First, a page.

Mayor Daley, fix our rapid transit system
Chicago's rapid transit system is rolling toward a disastrous tipping point.
So far, riders have stuck with the elevated train system as service has gotten worse and worse. As Greg Hinz reported last week, delays, slow zones and derailments are crippling this crucial cog in the city's infrastructure. Derailments, delays and equipment malfunctions make every morning's commute a crapshoot. Meetings are missed, work goes undone and precious hours are wasted as workers sit on stalled trains.

At some point, ridership will plummet as commuters abandon the trains for more reliable transportation and businesses depart downtown for more accessible locations. The effect on the city's economy will be devastating.

Only Mayor Richard M. Daley can save the train system. So far, he's mostly ignored the deterioration of service as trains swell with downtown office workers commuting from the gentrifying neighborhoods of the North and Northwest sides — a predictable side effect of the middle-class renaissance he worked so hard to foster.

Now he must make the el his top priority. He must personally take the lead in pressing Springfield and Washington for the billions needed to fix the system. And he must make clear to CTA management that maintenance and repair should take precedence over glitzy projects like the Circle Line and the downtown super-station.

If the mayor needs personal incentive to get involved, he should consider two things: Without a functioning rapid transit system to move spectators around the city, Chicago can forget about landing the 2016 Olympics; and anger over lousy train service on the South Side contributed to Mayor Jane Byrne's defeat by Harold Washington in 1983.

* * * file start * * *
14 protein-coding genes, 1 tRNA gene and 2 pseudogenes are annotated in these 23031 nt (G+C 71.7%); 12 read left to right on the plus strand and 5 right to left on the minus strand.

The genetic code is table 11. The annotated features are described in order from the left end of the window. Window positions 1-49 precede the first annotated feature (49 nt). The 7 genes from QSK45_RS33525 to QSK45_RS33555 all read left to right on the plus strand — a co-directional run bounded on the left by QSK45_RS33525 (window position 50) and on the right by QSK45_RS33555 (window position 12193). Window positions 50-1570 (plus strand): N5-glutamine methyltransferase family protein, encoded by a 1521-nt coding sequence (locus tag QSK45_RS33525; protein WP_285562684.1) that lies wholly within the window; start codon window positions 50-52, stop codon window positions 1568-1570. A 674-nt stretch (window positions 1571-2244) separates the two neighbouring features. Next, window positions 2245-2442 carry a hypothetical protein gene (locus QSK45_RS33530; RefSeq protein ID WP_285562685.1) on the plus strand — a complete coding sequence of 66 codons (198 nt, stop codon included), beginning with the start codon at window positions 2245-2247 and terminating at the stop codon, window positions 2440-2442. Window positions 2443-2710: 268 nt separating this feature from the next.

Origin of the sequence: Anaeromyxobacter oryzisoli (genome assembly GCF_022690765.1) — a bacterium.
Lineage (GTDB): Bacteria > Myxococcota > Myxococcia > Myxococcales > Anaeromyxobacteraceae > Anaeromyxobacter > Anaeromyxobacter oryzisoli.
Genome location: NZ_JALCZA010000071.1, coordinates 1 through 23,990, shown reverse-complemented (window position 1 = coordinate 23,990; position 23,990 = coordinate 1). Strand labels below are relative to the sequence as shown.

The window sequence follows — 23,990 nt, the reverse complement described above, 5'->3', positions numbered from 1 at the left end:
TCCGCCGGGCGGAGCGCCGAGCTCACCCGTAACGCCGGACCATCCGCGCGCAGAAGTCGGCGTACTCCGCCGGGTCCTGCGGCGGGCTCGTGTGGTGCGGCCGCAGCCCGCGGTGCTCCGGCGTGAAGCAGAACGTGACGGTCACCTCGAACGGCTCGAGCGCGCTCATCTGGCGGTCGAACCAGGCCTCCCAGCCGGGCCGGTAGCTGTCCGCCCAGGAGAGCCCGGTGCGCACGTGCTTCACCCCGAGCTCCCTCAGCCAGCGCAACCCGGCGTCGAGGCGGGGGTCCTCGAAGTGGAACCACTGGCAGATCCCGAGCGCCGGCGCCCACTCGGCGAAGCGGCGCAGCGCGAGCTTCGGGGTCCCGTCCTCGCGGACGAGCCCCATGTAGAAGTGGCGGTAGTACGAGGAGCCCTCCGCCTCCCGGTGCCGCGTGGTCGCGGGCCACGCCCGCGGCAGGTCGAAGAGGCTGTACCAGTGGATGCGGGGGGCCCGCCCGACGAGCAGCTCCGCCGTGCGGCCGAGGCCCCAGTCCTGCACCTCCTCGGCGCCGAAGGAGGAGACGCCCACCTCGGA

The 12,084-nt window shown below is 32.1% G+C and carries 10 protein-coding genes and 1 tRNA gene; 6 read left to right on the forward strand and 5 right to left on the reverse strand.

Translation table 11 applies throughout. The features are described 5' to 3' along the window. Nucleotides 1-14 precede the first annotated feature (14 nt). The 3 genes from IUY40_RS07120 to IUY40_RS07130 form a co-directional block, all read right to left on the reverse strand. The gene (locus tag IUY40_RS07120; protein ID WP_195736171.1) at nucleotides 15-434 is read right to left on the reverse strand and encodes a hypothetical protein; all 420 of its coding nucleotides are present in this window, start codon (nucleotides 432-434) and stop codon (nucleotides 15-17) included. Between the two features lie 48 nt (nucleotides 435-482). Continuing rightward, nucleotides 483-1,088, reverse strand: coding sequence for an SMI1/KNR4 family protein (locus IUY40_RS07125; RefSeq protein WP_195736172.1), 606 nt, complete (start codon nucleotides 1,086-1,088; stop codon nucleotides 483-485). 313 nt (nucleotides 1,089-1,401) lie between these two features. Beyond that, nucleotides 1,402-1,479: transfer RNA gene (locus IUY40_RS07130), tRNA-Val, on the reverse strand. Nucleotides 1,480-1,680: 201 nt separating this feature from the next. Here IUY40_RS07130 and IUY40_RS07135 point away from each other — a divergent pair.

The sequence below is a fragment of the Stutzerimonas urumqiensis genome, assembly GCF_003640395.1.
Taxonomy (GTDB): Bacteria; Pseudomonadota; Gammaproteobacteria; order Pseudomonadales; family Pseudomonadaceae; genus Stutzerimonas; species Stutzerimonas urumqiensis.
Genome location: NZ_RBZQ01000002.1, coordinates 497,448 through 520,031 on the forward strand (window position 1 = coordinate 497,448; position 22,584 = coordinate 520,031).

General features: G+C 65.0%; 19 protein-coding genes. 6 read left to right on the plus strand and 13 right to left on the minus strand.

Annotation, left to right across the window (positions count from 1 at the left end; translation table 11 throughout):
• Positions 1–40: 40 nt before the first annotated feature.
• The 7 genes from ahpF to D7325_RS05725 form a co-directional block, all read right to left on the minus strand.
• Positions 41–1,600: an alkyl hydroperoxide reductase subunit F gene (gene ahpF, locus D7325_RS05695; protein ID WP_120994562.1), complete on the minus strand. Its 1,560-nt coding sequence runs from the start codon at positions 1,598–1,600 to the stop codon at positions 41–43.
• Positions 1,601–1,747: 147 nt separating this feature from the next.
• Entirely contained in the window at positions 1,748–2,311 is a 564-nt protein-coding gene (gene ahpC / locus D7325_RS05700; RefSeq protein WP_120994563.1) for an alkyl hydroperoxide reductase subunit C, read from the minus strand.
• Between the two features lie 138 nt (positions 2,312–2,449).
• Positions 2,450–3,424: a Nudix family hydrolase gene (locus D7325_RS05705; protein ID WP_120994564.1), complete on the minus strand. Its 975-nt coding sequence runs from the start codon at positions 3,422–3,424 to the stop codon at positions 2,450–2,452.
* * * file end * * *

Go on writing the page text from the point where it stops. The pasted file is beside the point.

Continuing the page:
He'll need to be both creative and flexible. For example, he should be willing to cede oversight of CTA capital spending to a broader transit agency like the Regional Transportation Authority. And he should look for new ways to finance repairs and upgrades, perhaps by privatizing operations such as the CTA's garages.

It won't be easy or glamorous. But securing reliable, efficient rapid transit for future generations of Chicagoans would make a fine mayoral legacy.

Chicago2020 Jan 28, 2007 10:30 PM

Does anyone think Daley has a chance to get re elected this year? I mean whats the overall consensus on the Daley administration in Chicago? Before I moved to Phoenix in 2001 :yuck: , Daley was very popular. Now nearly all the labor unions do not want to endorse him in this years election.


On another note, did anyone come up with a figure as to how much it would cost to get the CTA back on track???

spyguy Jan 28, 2007 11:22 PM

^As it is right now, I have no doubt that he will win easily.

VivaLFuego Jan 29, 2007 12:16 AM

^ re: the Crain's op-ed

1) it's great that the business community is starting to get vocal about the city's transit woes, hopefully legislators will start listening and act to effect change/progress

2) Not sure why so many people are down on the Circle Line. Aside from the obvious of improving interconnectivity in the Chicago central area and speeding up cross-town trips, it provides the potentially huuuuge benefit of the linkup to all the Metra lines. By this I mean, it could go a long way towards solving Chicago's age-old problem of a lack of rapid transit hookup to commuter rail. The Circle Line would serve the Mag Mile, River North, North/Clybourn, Wicker Park, United Center, Medical Center, Chinatown, Soldier Field, and the Loop, all of which are potential destinations for visiting suburbanites who could get off Metra, hop on the Circle straight to their destination. The Circle Line plan includes potential transfers to every Metra Line where it intersects with the Circle. If these facilities are built right and there's a successful marketing effort through the Chicago area about the new transit possibilities, the line could be an incredible success, boosting transit ridership not just in the heart of Chicago, but throughout the metro area.